It seems unbelievable that Lucien would be forced to go through the ordeal of a Senate interrogation -- apparently so funding doesn't get taken away. But the scene does provide the context for one of several moments in which the playwright lets the disabled characters live out impossible dreams. During a dance party, Norman becomes Fred Astaire to Sheila's Ginger. Arnold, who wants to flee to Russia, hears Russian destinations announced over the P.A. system at the local train station. And at the senate hearing, Lucien breaks out into a spotlight of his own, and speaks -- with conscious eloquence this time -- about what it feels like to be trapped in a prison of disability. "I will not go away. I will not wither to the size of the cage." Butler's quiet defiance in this speech is powerfully moving.
But not all of Griffin's interruptions work as well. In fact, not one of the ancillary "sane" characters -- Barry's brutal father, Arnold's boss at the movie theater where he cleans the bathrooms, the deaf widow Barry converses with, the state senator for whom Lucien testifies -- seems like anything more than a diversion. (The staging, which introduces these scenes with fuzzy slide projections, doesn't help.) And, unfortunately, the same goes for Jack.
Jack, it seems, is meant to serve as a kind of link between us putatively "normal" observers in the audience and the dysfunctional household onstage; he steps out of the action from time to time to talk about his charges and to tell us about his own steadily worsening case of burnout. Patrick Flanagan has a nice ease in the role; he's a likeable, easy-going presence. But, through no fault of Flanagan's, Jack is finally not a very interesting guy. Okay, he's burnt out, his ex-wife's still a fox, fine - let's get back to Arnold and Norman.
Plus, Jack's pretty lousy at his job. At one point he leaves Barry alone with his abusive father, an irresponsible move that seems merely an excuse to advance the plot; maybe the lapse in judgment is supposed to be an indication of why it's time for him to quit, but for a social worker to knowingly put a client at risk seems patently unbelievable, burnout or no burnout. And when Jack acts as a kind of interpreter between "us" and "them," it's borderline offensive.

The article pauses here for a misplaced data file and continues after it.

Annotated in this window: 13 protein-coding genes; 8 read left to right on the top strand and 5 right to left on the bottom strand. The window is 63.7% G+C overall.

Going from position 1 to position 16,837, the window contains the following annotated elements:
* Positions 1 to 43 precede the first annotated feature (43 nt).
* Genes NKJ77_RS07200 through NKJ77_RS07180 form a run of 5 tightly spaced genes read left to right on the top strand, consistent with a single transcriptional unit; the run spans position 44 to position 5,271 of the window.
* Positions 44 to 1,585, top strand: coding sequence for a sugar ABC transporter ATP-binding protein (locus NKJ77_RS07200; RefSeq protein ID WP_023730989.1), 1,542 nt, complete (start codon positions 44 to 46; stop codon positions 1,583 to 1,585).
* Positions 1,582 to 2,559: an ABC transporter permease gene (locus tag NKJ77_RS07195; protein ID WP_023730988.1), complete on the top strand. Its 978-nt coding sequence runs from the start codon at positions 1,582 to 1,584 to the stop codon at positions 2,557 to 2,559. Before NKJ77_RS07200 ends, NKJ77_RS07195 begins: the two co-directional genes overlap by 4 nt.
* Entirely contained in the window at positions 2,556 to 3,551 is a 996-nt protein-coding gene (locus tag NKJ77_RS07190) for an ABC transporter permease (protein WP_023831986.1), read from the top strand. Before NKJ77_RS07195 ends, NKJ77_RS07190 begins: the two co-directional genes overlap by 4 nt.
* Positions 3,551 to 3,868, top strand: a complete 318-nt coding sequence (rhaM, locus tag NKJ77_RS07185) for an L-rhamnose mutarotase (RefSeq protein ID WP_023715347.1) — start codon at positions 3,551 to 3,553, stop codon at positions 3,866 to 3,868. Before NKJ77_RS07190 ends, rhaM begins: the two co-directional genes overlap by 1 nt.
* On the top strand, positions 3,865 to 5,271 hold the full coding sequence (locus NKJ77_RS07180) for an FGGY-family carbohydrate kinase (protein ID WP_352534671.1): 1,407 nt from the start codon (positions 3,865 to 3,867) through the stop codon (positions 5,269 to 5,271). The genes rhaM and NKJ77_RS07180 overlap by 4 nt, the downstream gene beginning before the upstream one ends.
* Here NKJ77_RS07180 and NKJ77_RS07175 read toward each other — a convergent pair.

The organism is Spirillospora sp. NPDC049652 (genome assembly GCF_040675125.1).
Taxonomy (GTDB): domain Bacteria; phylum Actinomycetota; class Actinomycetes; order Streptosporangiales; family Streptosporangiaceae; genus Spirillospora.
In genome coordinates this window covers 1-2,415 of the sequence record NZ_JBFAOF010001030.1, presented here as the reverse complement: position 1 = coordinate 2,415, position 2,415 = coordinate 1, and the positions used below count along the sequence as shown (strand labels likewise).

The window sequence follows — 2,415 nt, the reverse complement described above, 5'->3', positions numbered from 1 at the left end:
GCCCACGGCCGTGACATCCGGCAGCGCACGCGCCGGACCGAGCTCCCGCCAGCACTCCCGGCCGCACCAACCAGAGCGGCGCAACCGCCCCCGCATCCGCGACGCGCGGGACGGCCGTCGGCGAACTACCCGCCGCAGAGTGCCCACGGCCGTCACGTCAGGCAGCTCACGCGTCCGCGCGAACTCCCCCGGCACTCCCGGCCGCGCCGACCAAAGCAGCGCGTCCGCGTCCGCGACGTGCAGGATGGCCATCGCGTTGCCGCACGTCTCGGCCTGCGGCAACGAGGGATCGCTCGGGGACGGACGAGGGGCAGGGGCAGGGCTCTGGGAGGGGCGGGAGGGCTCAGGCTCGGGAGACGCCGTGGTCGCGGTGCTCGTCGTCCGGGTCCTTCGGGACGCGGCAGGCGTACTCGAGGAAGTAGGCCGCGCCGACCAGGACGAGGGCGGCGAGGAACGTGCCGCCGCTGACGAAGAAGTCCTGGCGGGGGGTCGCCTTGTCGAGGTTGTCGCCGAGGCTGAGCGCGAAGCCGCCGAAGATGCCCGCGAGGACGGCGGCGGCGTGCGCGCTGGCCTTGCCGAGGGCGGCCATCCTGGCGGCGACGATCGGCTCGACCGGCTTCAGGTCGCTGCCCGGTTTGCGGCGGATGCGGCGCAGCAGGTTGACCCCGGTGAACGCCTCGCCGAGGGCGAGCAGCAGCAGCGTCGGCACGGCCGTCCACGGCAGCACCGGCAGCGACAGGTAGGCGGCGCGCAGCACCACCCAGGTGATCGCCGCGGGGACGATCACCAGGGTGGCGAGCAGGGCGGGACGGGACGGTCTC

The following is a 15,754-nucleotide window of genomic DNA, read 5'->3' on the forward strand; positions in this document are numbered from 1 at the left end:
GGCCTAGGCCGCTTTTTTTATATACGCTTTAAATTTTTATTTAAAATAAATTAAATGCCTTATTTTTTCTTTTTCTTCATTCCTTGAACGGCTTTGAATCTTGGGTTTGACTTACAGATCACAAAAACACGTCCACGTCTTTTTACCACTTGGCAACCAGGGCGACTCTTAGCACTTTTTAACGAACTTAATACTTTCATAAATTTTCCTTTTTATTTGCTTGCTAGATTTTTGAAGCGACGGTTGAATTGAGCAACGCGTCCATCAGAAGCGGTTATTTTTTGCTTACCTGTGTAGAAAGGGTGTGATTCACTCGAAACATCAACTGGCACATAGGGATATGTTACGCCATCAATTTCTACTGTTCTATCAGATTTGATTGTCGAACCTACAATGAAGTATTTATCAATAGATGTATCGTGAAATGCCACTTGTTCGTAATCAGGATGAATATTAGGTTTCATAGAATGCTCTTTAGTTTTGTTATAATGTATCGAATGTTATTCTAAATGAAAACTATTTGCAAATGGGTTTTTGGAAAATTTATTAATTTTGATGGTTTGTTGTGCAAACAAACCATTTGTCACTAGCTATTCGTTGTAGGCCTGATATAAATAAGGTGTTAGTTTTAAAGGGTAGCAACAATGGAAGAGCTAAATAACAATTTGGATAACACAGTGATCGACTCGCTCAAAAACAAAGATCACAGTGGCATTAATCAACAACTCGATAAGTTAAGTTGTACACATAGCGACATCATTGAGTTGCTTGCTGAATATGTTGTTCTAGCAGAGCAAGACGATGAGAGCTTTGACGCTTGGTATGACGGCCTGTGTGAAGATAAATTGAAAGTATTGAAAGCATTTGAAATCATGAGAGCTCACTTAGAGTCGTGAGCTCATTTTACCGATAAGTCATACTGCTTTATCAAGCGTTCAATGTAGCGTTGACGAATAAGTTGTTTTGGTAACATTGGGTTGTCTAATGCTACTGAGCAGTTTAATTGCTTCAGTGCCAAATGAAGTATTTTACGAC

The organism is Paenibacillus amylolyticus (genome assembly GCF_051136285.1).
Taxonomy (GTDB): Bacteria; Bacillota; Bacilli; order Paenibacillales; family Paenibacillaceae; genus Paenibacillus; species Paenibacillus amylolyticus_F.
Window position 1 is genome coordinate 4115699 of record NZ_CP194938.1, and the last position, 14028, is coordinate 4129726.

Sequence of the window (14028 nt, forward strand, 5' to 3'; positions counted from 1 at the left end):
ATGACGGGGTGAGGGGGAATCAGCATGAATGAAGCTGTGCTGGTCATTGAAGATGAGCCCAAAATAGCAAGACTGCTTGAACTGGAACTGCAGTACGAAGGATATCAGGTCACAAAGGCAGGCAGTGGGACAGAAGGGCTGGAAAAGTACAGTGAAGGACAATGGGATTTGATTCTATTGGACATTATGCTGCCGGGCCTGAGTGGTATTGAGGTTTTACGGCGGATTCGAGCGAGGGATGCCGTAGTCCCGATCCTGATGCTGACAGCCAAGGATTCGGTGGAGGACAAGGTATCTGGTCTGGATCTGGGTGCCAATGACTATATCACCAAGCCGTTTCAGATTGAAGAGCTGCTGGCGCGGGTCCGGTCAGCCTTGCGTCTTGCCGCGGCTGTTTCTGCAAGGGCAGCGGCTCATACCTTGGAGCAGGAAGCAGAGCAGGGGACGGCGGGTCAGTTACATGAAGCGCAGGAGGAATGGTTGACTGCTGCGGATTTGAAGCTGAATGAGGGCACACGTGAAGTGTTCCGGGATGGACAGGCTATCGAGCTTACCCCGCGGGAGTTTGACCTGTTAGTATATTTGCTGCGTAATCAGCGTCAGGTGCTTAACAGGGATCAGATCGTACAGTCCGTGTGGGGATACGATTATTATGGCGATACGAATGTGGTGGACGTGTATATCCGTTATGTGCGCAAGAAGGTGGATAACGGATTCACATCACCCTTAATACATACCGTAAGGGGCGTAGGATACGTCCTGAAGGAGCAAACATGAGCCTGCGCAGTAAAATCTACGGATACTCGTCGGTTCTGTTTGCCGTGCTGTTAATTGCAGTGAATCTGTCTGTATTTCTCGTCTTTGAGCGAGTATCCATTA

During his first monologue, for instance, the four men freeze as Jack explains their particular quirks. I don't know if the freeze was the playwright's choice or the director's, but it feels as if Jack thinks of these human beings as exhibits he has to explain. And then there are his lame attempts to poke fun at the men, with such conversational ploys as, "When last we tuned into Planet Xenon...." I'm sure black humor is often the only recourse for mental-health professionals, but Jack's wisecracks seem largely ineffective, as a means of either getting through or getting laughs.
But then he's up against some fierce competition; the four guys we care about most are often genuinely, heartbreakingly funny. And perhaps Jack's obtuseness is the point. He says he's leaving because these men will never change: "They'll never not need me." Perhaps. Certainly they'll never stop hoping, and they'll never get what they want, except in the tiniest of increments. But Jack's trapped, too. He's moving on to a job as a travel agent: arranging trips for people who hope that a vacation will lead to some kind of life-altering adventure -- but return to an existence that is pretty much the same.